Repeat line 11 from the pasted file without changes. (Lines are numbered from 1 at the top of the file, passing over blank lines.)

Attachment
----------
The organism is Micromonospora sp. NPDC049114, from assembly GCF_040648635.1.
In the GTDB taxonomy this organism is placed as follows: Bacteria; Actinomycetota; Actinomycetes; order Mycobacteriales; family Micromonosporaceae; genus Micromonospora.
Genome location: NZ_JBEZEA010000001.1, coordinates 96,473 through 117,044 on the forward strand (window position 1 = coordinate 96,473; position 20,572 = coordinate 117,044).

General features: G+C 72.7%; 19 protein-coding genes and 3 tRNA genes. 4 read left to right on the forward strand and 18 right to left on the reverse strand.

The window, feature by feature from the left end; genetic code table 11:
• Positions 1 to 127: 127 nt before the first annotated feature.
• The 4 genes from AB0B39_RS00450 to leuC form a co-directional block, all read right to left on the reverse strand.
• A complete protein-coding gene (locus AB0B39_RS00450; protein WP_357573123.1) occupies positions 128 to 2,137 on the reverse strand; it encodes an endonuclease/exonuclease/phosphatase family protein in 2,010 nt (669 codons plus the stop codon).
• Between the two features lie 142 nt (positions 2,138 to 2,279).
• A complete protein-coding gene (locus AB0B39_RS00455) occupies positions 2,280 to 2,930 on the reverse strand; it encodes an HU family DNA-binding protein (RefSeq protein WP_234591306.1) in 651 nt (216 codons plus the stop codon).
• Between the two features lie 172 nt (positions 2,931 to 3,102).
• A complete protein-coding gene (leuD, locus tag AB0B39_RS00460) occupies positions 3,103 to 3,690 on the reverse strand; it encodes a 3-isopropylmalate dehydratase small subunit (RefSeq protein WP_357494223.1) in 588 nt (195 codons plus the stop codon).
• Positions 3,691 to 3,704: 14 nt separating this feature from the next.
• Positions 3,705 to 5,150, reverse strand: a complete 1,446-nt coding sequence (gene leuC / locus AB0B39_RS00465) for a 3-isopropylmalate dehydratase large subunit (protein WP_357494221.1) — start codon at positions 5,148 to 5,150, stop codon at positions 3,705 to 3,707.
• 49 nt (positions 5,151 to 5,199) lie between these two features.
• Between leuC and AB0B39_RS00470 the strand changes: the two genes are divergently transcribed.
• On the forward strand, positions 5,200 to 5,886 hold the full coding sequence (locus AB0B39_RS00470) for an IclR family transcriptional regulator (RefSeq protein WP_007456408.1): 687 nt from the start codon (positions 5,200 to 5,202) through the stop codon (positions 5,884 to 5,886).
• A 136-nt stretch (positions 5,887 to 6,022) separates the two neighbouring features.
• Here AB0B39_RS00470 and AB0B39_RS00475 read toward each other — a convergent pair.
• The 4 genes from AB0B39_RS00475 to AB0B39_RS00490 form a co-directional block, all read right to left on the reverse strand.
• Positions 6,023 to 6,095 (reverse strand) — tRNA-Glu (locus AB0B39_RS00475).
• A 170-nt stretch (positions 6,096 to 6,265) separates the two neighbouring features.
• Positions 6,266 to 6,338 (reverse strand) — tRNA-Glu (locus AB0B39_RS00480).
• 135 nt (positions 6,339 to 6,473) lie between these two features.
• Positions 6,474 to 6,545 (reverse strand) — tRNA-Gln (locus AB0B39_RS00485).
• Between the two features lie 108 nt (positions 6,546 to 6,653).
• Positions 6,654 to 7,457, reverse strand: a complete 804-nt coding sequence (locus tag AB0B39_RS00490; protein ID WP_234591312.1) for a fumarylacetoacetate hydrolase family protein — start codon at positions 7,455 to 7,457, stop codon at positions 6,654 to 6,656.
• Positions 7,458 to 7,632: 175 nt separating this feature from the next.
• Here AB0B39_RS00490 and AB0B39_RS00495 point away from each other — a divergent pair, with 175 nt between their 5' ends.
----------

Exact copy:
• Between the two features lie 172 nt (positions 2,931 to 3,102).